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Myths Related to Child Protective Services (CPS)

Guest Contributor

Joylynn D. Givens

CPS On-going/Prevention Supervisor

Myth: Parents cannot physically discipline their children.

Fact: Parents are allowed to discipline their children; however the discipline should not result in marks, bruises, welts, or abrasions. In addition, children cannot be disciplined using objects that cause serious harm, and should not be slapped, hit, or punched in the face or head areas.

Myth: CPS always takes children out of the home after a referral is made.

Fact: It is not always necessary to remove children from the home when CPS workers respond to a referral. Depending on the details of the case, under some circumstances parents/guardians are offered the option to sign a safety plan with the assigned worker. The safety plan provides stipulations that parents/guardians must adhere to in order to keep their child(ren) in the home. If the safety plan is violated, then there is a possibility that the child(ren) may be removed from the home.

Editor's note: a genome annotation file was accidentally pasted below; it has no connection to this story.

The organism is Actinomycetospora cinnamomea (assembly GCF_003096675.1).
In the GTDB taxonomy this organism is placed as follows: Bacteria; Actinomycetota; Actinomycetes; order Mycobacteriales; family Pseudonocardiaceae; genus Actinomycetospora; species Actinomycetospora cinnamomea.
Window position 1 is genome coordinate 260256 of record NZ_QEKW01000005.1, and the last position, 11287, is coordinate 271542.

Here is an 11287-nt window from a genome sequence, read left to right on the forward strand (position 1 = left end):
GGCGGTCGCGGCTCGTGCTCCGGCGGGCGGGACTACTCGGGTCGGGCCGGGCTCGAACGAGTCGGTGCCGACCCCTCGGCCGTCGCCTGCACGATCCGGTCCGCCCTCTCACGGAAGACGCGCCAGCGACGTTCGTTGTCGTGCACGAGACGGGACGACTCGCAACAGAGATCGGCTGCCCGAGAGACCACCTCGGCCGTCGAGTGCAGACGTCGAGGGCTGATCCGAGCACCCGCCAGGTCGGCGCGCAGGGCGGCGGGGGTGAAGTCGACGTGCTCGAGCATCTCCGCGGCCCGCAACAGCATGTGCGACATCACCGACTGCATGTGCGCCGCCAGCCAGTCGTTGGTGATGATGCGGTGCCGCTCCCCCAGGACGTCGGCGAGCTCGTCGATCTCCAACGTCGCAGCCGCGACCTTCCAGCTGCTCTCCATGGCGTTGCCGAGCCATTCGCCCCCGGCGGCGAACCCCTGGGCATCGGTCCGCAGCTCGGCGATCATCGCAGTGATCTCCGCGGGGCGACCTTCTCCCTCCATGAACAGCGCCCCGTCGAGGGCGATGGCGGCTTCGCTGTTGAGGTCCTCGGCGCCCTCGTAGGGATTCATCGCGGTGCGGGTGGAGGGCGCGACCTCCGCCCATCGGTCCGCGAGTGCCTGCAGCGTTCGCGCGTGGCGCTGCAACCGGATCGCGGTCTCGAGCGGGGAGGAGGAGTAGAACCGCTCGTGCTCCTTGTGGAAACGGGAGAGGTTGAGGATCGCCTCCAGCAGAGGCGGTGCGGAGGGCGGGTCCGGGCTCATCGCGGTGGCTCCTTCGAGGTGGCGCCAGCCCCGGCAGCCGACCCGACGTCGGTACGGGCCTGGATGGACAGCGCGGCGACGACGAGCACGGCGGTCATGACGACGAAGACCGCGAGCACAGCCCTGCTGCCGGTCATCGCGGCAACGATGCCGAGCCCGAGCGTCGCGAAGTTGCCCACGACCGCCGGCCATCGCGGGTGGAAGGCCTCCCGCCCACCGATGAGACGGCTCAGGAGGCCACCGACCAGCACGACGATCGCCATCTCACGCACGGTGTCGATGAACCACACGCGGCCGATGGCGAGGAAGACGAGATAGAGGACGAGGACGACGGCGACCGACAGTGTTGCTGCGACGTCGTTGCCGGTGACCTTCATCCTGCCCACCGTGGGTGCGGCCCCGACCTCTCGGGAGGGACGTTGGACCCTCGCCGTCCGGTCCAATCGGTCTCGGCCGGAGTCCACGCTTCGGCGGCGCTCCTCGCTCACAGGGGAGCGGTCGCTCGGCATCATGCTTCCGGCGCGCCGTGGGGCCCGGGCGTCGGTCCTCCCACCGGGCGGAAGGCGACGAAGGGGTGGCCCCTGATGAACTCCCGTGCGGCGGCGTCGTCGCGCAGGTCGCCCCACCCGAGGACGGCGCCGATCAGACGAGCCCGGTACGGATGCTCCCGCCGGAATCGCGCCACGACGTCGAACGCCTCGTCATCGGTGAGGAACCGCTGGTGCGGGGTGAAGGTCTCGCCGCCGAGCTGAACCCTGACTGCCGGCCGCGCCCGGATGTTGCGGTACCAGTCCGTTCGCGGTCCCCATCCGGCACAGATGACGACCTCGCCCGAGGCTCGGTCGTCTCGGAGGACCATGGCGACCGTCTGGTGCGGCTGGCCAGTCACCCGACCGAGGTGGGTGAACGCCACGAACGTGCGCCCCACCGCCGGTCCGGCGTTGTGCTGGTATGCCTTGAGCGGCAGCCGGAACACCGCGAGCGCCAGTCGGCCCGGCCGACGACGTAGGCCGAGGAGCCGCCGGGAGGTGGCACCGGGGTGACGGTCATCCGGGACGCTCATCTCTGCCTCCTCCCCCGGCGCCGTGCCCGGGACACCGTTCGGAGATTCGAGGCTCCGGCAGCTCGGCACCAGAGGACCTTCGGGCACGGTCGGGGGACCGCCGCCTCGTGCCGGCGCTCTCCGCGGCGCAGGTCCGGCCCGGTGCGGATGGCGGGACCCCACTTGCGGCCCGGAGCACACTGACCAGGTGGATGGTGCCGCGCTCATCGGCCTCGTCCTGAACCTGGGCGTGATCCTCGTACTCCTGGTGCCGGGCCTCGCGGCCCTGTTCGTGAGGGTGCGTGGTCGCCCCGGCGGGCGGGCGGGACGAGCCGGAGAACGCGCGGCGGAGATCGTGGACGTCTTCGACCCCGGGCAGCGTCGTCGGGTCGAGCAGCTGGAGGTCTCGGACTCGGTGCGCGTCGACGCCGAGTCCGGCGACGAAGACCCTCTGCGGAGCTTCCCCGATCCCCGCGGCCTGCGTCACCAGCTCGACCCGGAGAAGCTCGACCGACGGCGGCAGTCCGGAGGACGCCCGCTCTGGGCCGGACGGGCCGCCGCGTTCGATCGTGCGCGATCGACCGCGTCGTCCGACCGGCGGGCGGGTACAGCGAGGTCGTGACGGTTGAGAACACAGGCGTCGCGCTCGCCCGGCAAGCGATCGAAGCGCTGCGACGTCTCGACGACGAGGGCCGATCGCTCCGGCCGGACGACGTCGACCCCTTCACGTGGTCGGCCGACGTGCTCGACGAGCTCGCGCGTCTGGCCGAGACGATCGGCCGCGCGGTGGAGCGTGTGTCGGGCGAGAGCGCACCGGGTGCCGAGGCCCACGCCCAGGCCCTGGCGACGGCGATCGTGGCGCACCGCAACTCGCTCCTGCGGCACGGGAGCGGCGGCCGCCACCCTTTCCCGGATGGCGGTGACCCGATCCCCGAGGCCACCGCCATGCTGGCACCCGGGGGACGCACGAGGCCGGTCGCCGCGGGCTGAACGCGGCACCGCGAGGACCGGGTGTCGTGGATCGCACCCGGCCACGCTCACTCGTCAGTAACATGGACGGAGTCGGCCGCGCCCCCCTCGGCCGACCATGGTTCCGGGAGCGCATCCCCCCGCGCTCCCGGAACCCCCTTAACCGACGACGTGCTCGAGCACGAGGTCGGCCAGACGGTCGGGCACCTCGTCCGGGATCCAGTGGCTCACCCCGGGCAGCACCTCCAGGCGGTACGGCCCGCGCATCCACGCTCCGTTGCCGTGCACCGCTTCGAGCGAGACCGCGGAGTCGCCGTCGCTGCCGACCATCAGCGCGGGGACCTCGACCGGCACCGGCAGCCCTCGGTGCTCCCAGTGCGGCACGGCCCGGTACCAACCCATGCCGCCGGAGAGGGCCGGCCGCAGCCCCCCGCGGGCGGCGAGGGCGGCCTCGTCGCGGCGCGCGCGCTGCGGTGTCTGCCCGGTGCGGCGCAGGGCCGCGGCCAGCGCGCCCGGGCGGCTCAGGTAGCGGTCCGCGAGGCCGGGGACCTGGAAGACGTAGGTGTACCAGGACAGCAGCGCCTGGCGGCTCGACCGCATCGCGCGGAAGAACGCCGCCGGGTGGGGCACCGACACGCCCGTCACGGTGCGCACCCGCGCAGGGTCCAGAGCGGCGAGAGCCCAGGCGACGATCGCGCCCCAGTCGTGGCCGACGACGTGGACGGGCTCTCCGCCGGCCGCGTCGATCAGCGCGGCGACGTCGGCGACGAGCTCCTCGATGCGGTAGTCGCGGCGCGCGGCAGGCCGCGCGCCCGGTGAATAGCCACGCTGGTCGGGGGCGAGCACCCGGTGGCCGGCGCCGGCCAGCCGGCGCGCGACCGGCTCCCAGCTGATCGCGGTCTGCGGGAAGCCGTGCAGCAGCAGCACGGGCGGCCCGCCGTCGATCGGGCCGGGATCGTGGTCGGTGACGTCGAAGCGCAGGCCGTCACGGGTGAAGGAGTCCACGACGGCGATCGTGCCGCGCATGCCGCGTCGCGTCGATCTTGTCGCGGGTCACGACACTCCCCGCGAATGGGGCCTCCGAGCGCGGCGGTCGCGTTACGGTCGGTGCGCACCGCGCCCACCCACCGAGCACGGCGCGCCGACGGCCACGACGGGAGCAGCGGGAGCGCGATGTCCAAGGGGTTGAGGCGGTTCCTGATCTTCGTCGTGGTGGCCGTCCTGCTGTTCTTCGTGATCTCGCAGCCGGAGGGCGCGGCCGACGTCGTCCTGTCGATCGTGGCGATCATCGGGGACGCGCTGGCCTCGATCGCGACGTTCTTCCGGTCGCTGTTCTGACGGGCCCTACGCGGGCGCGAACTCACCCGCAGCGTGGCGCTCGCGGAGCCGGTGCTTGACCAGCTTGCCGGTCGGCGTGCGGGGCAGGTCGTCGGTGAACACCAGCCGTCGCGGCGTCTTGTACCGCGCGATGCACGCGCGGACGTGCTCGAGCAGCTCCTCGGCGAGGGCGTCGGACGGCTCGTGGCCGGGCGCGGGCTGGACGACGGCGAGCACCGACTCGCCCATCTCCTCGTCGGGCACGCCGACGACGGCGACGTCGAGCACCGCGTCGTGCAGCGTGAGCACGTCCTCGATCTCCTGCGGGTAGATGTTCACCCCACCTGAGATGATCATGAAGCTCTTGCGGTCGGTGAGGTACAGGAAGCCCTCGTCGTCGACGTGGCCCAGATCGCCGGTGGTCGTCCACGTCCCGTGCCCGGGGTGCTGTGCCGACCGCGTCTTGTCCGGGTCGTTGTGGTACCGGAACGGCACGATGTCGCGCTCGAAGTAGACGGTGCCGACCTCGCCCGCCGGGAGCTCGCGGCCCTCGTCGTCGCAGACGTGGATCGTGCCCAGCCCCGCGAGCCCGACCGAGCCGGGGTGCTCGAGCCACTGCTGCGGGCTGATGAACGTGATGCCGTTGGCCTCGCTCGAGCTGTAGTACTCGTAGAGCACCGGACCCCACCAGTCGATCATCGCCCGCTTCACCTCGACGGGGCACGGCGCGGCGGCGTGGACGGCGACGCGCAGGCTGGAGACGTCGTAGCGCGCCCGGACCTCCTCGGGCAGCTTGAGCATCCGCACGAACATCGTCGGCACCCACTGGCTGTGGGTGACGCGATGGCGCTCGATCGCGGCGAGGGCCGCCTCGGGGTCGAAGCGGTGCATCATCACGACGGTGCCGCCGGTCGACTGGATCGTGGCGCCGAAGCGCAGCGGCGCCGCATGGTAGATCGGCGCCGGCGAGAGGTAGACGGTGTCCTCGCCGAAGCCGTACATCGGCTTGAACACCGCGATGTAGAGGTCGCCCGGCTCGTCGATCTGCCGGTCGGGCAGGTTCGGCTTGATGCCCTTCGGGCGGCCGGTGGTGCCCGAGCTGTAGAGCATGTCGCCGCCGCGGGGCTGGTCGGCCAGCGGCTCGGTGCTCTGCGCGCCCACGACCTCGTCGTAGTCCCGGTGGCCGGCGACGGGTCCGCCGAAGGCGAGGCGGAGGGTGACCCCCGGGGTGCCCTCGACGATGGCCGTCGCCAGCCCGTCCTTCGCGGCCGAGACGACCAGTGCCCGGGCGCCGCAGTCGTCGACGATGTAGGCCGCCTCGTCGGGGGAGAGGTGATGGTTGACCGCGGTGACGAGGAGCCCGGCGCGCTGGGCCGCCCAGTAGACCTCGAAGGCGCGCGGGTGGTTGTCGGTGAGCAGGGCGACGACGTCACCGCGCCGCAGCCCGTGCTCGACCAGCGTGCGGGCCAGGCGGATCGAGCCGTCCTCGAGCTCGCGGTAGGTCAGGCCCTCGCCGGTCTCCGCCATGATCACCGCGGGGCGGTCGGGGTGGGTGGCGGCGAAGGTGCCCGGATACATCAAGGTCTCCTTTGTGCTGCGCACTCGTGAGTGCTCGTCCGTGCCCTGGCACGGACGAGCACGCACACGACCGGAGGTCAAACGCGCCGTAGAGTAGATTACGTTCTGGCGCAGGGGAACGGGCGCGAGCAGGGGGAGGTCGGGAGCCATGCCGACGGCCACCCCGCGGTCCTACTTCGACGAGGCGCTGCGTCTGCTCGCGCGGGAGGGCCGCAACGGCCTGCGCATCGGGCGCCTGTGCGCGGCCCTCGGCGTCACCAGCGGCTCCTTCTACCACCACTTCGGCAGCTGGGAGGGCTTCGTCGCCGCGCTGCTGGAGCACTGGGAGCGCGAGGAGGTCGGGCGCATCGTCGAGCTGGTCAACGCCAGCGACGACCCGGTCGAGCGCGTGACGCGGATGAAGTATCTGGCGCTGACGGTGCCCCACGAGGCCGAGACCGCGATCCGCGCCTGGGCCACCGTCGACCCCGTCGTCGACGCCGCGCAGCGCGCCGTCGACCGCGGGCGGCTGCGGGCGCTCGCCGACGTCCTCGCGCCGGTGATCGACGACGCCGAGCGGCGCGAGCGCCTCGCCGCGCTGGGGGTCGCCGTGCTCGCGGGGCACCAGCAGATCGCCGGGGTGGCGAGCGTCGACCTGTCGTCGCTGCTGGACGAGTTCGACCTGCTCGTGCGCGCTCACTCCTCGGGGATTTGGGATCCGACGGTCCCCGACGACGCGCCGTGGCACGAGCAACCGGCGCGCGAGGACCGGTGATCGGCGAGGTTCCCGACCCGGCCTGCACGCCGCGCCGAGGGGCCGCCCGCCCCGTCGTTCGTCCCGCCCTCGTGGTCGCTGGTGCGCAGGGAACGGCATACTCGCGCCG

If the alleged abuser involved in the CPS referral resides in the home with the child(ren), the alleged abuser is asked to leave the home while the incident is being investigated.

Lastly, in cases where children need to be removed from the home, the caretakers are allowed to make arrangements for their children to be placed with suitable relatives or friends. The CPS investigator will explore all possible options before a child is removed from their family or their home.

Myth: CPS doesn’t do anything when you call them and they tell the family who made the initial call.

Fact: All CPS referrals are valid and it is against CPS policy to reveal the identity of the complainant. When a referral for CPS is placed, there are 4 criteria that must be met:

1) The referral must meet the definition of abuse and neglect according to CPS Guidance;